This post is the first one of a series that aims at explaining in which context Cozy is operating, beyond technology.
There are many reasons to use Cozy, and one of them is to curb mass surveillance, considering that it starves democracy.
Let’s see how Cozy, mass surveillance and democracy are linked to each other.
1 - Data centralization
As smartphone and Web-based applications (such as Gmail, Google Maps, Facebook etc.) usage spreads, our personal data ends up in the data-centers of a handful of very large Internet companies.
Such companies tend to accumulate as much data about each of their users for 2 reasons:
- The more they know about us, the more we depend on them and will have a hard time leaving their service. It’s a new kind of vendor lock-in.
- The more data they have on us, the more they can sell targeted advertising to their actual clients (those who pay for the service) aka the advertisers.
NSA logo parody by EFF.org used under CC-BY license
2 - Mass surveillance is on the rise
The Snowden revelations show that several government agencies (the NSA in the US, GCHQ in the UK, DGSE in France et their respective equivalents in other countries) are working together to monitor communications of people from all over the world.
About these surveillance programs, here is what Snowden declared in an open letter:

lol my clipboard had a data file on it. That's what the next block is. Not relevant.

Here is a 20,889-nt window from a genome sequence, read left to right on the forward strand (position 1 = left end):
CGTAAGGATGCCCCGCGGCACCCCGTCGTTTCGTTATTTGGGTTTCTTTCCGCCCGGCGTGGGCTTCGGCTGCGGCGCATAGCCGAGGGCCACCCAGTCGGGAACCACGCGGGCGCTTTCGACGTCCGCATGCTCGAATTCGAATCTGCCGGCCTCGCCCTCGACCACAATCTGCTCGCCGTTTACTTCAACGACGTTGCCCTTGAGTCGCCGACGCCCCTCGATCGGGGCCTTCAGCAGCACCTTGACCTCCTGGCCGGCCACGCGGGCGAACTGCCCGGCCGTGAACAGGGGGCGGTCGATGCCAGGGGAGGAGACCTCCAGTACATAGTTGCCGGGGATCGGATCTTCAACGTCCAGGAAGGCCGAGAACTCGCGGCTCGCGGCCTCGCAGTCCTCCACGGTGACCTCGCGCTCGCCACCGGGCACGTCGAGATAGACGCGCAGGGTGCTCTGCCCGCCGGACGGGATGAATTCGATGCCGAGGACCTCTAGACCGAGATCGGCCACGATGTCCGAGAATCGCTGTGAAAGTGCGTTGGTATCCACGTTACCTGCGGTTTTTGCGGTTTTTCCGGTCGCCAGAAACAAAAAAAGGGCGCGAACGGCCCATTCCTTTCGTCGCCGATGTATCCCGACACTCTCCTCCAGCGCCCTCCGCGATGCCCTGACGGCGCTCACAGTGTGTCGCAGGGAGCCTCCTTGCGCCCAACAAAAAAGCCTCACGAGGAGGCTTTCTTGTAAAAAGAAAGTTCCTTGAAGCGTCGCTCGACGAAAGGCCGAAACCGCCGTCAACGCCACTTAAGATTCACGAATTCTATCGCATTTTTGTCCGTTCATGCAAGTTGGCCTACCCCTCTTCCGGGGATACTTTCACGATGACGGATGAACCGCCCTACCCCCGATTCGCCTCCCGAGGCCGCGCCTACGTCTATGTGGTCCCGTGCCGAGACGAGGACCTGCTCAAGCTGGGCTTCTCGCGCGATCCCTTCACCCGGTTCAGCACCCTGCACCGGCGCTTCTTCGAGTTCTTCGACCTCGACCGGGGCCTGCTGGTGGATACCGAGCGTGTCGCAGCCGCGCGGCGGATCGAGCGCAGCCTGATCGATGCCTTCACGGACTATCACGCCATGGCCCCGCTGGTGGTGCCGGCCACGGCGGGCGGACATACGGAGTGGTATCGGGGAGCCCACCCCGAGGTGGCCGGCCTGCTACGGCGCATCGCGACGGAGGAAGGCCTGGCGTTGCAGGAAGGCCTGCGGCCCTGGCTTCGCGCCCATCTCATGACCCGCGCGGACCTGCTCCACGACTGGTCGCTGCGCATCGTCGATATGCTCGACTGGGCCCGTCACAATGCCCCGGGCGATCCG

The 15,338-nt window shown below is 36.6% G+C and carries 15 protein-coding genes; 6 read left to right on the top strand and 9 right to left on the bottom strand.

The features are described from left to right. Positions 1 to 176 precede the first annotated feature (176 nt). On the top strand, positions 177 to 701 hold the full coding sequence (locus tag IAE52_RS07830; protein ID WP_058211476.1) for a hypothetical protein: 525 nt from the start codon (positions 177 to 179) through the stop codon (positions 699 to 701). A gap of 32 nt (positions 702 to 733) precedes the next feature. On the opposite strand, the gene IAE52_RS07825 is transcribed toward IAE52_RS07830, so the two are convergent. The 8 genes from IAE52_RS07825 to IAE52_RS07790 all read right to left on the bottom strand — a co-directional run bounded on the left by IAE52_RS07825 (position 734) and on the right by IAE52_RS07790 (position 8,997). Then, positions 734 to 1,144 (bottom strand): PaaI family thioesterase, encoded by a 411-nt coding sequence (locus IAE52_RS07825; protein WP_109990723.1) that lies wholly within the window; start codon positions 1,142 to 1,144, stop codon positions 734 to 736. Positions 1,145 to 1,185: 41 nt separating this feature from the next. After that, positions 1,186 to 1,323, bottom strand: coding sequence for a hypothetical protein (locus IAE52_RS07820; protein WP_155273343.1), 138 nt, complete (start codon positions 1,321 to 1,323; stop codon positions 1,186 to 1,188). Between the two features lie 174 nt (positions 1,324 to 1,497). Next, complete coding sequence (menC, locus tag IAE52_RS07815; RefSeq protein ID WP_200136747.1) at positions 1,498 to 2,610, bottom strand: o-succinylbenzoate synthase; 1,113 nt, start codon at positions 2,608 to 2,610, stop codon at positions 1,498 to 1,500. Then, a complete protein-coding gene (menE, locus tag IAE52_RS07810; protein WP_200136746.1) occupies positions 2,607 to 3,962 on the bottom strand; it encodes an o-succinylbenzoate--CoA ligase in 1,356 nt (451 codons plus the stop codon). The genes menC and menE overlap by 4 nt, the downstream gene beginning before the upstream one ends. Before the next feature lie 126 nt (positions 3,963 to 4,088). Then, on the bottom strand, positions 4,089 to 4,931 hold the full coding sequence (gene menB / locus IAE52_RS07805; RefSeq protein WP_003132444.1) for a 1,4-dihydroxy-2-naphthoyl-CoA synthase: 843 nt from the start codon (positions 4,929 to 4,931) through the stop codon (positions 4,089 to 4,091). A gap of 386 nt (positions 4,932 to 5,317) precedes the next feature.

I shared with the world evidence proving some governments are building a world-wide surveillance system to secretly track how we live, who we talk to, and what we say.
3 - Data centralization makes mass surveillance economically possible
Monitoring the communication of billions of phones, smartphones and Internet-connected computers is of course extremely expensive, even for the NSA. This is why taking data from the hands of a few large companies that have centralized it makes a lot of sense from an economic standpoint.
4 - Mass surveillance leads to self-censorship
A new study shows that mass surveillance has “a chilling effect on democratic discourse by stifling the expression of minority political views”.
The study, published in Journalism and Mass Communication Quarterly, was authored by Elizabeth Stoycheff, an assistant professor from Wayne State University, Minnesota. In the Washington Post, she explains:
It concerns me that surveillance seems to be enabling a culture of self-censorship because it further disenfranchises minority groups. And it is difficult to protect and extend the rights of these vulnerable populations when their voices aren’t part of the discussion. Democracy thrives on a diversity of ideas, and self-censorship starves it.
Similarly, studies have taken place in Germany several years ago, as reported by PrivateInternetAccess.com, who states:
half of Germans would stop making phone calls that could be used against them in the future. This included a large list of phone calls that could somehow identify them as “weaker” – suicide hotlines, drug helplines, even marriage counseling.
5 - Internet decentralization and communication encryption matter
At Cozy, we believe that the Internet is a wonderful tool that can change the world for the better, provided that we architecture and use it properly. Unfortunately, mass surveillance – made possible by centralization and targeted advertising – is hindering greatly the promises of the Internet. This is why we work hard to create a decentralized personal Cloud which relies on encrypted communications.